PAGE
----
Volvo Develops Body Panel Batteries
Electric cars like the Tesla Model S, BMW i3 and BMW i8; and hybrids like the Porsche 918 Spyder, Ferrari LaFerrari and McLaren P1 are changing the face the automotive world. They represent the fastest, newest and best engineers, designers and brands have to offer. But, they all have one problem… one Achilles heel… batteries.
Batteries are big, heavy and cumbersome. Granted they have improved exponentially over just a few years (Think of the evolution from the original Honda Insight to the McLaren P1), but they are still a pain to integrate into a car. Basically, the entirety of an electric car or a hybrid needs to be designed around the batteries.
But, what if you could change that? What if you could spread out small, lightweight and super-efficient batteries around a car? Volvo is trying to do just that. As part of a European Union research project, Volvo is working on a way to replace conventional car parts (like body panels) with lightweight versions that incorporate the necessary batteries.
Volvo has developed a way to sandwich super capacitors between layers of carbon fiber (of a decklid, roof panel or door panel) which can charge faster than conventional batteries and hold enough juice to do their job (like power a Volvo S80’s 12 volt electrical system). According to Volvo, replacing conventional body panels and batteries with these thin super capacitor batteries inside carbon fiber panels can save up to 15 percent of a car’s weight.
This project is three years in the making, and if it ever makes it onto the road, Volvo’s body panel batteries could be a serious game changer. The video below probably does a better job explaining this technology than I do, so check it out below. And, for more info, check out the press release under that.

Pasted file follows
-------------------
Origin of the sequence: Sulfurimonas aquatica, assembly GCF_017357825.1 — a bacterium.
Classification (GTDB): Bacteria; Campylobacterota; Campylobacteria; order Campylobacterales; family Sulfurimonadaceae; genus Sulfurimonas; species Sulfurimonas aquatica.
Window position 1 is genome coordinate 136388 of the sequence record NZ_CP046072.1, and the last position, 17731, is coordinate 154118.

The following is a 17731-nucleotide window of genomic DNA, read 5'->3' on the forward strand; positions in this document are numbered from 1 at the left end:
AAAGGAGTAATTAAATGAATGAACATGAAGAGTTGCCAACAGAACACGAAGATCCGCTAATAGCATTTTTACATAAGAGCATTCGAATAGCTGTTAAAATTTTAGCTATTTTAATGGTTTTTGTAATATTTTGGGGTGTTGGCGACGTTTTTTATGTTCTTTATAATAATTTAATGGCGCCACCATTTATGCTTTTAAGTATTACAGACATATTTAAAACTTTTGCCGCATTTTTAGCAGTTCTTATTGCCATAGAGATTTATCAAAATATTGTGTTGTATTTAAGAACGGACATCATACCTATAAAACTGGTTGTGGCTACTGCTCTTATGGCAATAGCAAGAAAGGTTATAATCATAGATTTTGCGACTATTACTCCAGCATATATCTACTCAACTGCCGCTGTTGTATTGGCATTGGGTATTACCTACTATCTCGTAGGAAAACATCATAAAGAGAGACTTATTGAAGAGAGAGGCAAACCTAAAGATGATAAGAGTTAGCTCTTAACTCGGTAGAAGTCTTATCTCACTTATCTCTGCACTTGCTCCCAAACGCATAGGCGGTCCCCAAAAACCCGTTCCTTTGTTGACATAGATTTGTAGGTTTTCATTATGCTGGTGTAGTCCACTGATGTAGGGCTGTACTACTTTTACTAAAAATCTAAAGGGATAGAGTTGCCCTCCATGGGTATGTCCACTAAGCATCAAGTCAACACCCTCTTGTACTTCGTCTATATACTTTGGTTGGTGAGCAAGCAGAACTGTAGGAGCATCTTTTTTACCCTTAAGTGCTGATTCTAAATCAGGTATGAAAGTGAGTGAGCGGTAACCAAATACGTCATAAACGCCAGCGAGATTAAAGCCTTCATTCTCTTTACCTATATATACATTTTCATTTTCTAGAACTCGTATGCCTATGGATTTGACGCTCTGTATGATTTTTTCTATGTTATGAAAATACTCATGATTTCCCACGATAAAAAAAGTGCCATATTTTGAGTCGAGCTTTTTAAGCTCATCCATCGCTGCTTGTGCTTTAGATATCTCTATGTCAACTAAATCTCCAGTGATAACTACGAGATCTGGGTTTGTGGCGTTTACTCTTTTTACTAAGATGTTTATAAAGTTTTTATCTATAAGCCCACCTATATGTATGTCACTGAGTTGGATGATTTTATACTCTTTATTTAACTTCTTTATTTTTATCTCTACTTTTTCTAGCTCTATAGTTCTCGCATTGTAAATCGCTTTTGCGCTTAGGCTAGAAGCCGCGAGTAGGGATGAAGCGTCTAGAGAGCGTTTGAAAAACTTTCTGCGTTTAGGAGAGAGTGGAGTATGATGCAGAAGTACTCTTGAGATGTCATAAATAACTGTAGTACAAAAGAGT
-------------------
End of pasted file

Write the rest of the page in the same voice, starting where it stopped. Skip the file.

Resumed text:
Volvo Battery Press Release
Volvo Car Group has developed a revolutionary concept for lightweight structural energy storage components that could improve the energy usage of future electrified vehicles. The material, consisting of carbon fibers, nano-structured batteries and super capacitors, offers lighter energy storage that requires less space in the car, cost effective structure options and is eco-friendly.
As part of an EU-funded research project, including nine other major participants, Volvo Car Group was the only car manufacturer in the project. The project identified a feasible solution to the heavyweight, large size and high costs associated with the batteries seen in hybrids and electric cars today, whilst maintaining the efficient capacity of power and performance. The research project took place over three and a half years and is now realized in the form of car panels within a Volvo S80 experimental car.
The answer was found in the combination of carbon fibers and a polymer resin, creating a very advanced nanomaterial, and structural super capacitors. The reinforced carbon fibers sandwich the new battery and are molded and formed to fit around the car’s frame, such as the door panels, the boot lid and wheel bowl, substantially saving on space. The carbon fiber laminate is first layered, shaped and then cured in an oven to set and harden. The super capacitors are integrated within the component skin. This material can then be used around the vehicle, replacing existing components, to store and charge energy.
The material is recharged and energized by the use of brake energy regeneration in the car or by plugging into a main electrical grid. It then transfers the energy to the electric motor which is discharged as it is used around the car. The breakthrough showed that this material not only charges and stores faster than conventional batteries can, but that it is also strong and pliant.
The results so far
Today, Volvo Car Group has evaluated the technology by creating two components for testing and development — a trunk lid and a plenum cover, tested within the Volvo S80.
The trunk lid is a functioning electrically powered storage component and has the potential to replace the standard batteries seen in today’s cars. It is lighter than a standard trunk lid, saving on both volume and weight. The new plenum demonstrates that it can also replace both the rally bar, a strong structural piece that stabilizes the car in the front, and the start-stop battery. This saves more than 50 percent in weight and is powerful enough to supply energy to the car’s 12-volt system
It is believed that the complete substitution of an electric car’s existing components with the new material could cut the overall weight by more than 15 percent. This is not only cost effective but would also have improvements to the impact on the environment.